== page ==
He conceded the point and made the wine. And a year later the Cabernet Franc was still too astringent.
“I’m going to dump it.”
But Rosie knew him too well.
“No, you’re not,” Rosie said. “You’re a good winemaker. I know you can do something with it.”
She had been planning on the Moon Puppy line for some time. She knew they had to do it based on the experience of other wineries in the area. Fulkerson’s Winery in the Finger Lakes produces six thousand cases of their Red Zeppelin and sells out every year. King Ferry Winery has their sweet wine. So does the Knapp Winery across the lake. What they all discovered is that the sweet wine helps pay the bills for the luxury of producing quality wines.
“We can try making Moon Puppy with it,” Rosie said.
“I’m not making no frigging Moon Puppy,” Gary said.
“You are a good winemaker. And I know you can do it.”
The appeal to his ego was too much: You’re a good winemaker. She had struck him where it hurt.
He could barely conceal his disgust when he poured his first fifty-pound bag of Domino sugar into a tub and started making sugar water.
“He added some sugar and we invited some people over and asked what do you think of this?” Rosie said. “And they said you can sell a lot of this.”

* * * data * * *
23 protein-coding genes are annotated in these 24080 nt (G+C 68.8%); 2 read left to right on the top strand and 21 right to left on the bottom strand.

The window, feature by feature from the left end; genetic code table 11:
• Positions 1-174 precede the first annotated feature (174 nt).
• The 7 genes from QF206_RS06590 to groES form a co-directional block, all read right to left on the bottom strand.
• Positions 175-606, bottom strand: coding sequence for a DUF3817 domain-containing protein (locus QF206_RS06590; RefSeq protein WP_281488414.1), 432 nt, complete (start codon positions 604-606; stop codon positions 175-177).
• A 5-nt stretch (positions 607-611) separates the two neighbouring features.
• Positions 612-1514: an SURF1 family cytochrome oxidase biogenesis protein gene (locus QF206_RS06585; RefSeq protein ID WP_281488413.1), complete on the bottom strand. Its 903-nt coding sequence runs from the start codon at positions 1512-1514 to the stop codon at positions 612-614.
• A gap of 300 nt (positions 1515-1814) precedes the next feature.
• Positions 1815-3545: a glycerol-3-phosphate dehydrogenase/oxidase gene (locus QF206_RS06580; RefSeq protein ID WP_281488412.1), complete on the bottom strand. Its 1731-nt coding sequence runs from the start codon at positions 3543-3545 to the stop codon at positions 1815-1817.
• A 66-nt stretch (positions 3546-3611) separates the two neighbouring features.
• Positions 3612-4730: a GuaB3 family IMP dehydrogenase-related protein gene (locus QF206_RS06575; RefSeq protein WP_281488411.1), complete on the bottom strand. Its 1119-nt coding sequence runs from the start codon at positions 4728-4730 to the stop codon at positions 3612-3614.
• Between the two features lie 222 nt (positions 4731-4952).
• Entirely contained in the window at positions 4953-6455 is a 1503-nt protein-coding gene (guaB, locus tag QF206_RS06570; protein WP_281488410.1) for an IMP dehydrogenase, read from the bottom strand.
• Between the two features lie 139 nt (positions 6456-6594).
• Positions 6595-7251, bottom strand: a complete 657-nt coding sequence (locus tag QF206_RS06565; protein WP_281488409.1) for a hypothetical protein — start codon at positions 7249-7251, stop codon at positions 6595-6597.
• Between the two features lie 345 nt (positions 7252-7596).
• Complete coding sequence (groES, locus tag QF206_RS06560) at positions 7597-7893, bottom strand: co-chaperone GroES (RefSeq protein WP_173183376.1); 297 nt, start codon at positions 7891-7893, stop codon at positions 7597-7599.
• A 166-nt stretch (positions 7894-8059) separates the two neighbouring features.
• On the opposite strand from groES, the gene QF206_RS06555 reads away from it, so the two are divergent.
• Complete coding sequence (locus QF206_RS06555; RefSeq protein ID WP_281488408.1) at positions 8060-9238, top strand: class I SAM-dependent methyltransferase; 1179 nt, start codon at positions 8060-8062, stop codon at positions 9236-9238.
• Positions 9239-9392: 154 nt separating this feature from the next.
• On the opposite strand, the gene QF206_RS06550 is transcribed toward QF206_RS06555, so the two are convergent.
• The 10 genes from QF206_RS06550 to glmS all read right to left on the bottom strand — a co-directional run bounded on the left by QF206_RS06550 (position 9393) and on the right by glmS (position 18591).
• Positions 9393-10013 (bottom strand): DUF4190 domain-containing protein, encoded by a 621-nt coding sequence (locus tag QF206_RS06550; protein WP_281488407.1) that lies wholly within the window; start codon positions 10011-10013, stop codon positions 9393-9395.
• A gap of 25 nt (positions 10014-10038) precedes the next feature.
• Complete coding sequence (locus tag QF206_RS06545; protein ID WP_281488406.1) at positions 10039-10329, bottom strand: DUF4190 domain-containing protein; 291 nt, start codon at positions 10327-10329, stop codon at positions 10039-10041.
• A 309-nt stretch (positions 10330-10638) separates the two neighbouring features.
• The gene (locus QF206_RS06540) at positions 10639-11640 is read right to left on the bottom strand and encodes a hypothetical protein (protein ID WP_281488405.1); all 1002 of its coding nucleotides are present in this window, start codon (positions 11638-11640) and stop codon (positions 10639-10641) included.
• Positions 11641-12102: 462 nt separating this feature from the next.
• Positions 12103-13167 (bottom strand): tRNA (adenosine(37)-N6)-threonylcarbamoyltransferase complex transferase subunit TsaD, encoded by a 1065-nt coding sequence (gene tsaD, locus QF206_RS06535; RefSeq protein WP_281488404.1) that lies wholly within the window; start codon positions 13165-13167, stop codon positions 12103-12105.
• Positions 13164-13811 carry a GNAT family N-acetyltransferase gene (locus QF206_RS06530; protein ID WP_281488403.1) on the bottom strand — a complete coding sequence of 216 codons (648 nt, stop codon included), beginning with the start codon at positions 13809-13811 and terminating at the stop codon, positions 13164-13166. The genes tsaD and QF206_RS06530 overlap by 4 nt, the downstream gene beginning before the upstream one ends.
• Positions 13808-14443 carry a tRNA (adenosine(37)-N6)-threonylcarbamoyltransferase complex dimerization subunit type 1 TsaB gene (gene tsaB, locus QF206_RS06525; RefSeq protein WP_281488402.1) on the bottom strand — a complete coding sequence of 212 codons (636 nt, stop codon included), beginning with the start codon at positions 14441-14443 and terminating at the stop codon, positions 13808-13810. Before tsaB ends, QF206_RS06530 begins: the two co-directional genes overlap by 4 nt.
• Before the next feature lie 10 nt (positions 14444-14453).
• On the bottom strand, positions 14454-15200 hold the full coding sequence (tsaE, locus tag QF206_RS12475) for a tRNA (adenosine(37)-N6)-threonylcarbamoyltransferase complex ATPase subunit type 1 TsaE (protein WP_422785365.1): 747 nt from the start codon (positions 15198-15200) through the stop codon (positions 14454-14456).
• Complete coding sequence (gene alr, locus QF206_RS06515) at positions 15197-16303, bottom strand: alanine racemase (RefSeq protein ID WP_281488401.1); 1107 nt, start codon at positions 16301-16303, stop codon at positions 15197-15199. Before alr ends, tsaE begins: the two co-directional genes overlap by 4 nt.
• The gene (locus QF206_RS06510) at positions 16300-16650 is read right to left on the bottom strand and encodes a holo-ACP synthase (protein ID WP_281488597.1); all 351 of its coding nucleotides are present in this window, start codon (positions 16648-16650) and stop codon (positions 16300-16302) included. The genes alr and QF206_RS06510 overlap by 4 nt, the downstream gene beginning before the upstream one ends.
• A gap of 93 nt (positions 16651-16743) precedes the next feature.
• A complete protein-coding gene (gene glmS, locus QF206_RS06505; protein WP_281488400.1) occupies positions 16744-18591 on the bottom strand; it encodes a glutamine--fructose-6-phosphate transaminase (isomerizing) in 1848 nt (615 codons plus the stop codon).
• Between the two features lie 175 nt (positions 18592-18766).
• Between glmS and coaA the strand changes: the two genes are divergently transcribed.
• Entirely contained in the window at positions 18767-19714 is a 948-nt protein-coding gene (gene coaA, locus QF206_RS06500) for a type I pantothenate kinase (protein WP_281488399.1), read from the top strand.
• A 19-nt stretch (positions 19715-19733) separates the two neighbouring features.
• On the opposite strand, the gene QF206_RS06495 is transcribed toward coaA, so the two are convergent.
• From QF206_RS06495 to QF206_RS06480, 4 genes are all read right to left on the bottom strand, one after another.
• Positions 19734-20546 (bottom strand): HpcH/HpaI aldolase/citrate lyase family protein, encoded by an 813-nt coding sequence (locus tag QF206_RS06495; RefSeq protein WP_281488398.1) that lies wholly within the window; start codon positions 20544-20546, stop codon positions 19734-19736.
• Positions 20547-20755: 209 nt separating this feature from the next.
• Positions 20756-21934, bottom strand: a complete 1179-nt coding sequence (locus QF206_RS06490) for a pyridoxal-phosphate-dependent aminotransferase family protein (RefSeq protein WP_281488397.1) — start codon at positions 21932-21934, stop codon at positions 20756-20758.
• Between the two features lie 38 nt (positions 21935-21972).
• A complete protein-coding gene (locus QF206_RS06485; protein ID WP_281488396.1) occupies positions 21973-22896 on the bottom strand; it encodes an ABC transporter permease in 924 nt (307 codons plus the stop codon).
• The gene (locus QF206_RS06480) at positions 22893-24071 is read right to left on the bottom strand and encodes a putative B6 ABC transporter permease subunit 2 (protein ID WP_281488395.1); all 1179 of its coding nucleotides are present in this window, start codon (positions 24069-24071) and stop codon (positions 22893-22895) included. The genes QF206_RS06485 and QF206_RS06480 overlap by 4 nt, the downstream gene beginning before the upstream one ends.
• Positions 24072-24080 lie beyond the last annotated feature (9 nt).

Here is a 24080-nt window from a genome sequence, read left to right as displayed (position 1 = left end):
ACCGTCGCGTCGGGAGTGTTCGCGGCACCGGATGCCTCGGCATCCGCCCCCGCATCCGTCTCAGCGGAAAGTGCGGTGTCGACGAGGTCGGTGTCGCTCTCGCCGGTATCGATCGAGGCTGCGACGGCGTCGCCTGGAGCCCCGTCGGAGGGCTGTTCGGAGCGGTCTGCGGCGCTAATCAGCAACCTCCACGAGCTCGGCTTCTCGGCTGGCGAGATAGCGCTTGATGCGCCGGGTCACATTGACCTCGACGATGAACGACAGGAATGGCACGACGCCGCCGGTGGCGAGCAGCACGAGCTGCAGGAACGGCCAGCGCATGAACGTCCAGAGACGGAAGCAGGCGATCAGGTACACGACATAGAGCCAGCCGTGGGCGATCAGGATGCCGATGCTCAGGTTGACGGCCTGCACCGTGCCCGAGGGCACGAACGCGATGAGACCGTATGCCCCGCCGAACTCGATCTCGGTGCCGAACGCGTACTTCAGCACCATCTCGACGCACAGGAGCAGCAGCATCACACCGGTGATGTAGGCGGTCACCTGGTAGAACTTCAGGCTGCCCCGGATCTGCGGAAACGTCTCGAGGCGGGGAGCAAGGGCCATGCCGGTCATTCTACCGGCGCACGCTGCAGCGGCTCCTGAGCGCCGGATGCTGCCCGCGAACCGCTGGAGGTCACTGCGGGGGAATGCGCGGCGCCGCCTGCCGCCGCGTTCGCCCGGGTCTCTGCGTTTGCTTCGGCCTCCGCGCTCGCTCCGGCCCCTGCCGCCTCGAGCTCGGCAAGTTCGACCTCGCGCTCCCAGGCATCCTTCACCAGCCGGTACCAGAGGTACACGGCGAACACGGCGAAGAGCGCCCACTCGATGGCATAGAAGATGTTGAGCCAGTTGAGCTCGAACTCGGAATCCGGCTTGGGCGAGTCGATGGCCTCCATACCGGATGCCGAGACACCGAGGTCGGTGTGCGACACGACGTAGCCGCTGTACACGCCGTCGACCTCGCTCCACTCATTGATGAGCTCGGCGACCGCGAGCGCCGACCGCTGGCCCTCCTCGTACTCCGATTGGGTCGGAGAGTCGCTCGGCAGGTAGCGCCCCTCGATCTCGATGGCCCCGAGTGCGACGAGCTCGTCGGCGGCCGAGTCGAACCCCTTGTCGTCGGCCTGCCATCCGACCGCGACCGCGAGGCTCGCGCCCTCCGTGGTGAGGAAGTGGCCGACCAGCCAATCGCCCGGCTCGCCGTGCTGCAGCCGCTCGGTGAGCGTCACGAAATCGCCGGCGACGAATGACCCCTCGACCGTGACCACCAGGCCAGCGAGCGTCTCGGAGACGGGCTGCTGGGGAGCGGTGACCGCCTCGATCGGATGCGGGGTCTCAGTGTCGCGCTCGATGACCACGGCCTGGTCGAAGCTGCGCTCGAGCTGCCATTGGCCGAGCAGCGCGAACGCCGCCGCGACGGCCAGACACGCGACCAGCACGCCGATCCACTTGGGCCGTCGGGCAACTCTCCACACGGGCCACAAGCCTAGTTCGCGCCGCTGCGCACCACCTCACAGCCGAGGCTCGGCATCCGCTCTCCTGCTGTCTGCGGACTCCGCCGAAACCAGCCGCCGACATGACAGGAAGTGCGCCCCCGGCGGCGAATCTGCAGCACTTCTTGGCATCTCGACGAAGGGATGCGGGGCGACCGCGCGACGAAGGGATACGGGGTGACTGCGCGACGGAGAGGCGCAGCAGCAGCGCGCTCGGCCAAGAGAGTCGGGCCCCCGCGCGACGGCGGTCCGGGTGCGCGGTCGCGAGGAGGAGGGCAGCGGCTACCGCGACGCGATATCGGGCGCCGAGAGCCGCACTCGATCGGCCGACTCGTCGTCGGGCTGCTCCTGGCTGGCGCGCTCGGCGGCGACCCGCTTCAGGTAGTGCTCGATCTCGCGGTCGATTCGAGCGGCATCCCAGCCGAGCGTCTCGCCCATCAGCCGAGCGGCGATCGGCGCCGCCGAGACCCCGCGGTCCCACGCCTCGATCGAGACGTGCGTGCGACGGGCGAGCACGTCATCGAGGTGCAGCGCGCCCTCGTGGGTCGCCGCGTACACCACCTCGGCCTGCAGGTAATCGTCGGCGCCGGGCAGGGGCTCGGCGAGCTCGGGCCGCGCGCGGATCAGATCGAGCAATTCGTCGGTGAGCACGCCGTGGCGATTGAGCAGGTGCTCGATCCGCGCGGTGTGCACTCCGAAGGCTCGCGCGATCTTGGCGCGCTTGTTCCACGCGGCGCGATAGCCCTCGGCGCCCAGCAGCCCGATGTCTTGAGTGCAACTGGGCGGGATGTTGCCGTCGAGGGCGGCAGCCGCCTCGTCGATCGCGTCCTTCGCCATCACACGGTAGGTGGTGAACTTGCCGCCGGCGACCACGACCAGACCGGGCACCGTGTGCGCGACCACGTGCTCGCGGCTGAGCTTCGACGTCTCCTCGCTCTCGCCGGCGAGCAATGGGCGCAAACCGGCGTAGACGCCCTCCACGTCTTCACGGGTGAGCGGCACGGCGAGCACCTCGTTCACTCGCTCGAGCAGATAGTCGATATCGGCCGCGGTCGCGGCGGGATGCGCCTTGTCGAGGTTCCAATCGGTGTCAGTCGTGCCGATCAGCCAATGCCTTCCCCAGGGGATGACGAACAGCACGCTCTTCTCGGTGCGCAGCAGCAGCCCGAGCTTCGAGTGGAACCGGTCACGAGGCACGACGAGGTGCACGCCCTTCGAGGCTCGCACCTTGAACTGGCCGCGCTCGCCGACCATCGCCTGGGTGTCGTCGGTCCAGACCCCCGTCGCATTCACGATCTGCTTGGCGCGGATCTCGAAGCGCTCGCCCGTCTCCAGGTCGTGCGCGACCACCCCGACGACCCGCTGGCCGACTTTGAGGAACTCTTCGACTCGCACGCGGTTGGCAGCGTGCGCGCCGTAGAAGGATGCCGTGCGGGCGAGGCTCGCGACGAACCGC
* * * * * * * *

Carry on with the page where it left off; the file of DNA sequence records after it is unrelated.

But the revolt against Rosie’s plans wasn’t over yet. Son Tony was a commercial artist who did the wine labels for the winery. As their stepfather, Gary taught Tony and Denny how to drink wine and what constituted proper wine.
“No way am I going to do that, Mom,” Rosie recalled Tony saying.
So Rosie challenged him, too.
“I know you’re a good commercial artist, Tony. And only you can do it.”
“Tony came home one night,” she recalled, “and he had this label and it was beautiful.” The label showed the cartoon character of a ghostly puppy bounding happily over the moon in high, intoxicated spirits.
Then Gary had a fit when Rosie said she wanted Moon Puppy bottled in red bottles.
“They’re $1.35 a bottle,” he complained, while the green bottles were less than half the price at the time. And Moon Puppy was going to sell cheap compared to his quality wines.
“I want them in red bottles.”
But they were bottled in red bottles.
On the day they released the wine, Gary manned the premium wine part of the counter. Rosie manned the vin ordinaire – meaning Moon Puppy. And when winetasters arrived, Rosie said, “All you heard was ‘Moon Puppy . . . Moon Puppy. . . Moon Puppy’.”
That first vintage was also judged the most perfectly balanced sweet red wine in its class that year at an annual competition of local wines in Ithaca. Perhaps that doesn’t say much about the competition, but it was one more argument in favor of Moon Puppy.
Got to do what you got to do
So now he was adding sugar to water. It was galling in a way, but given the slim margins the winery survived on, Gary knew what he had to do if he was to keep doing what he really wanted: make dry wines.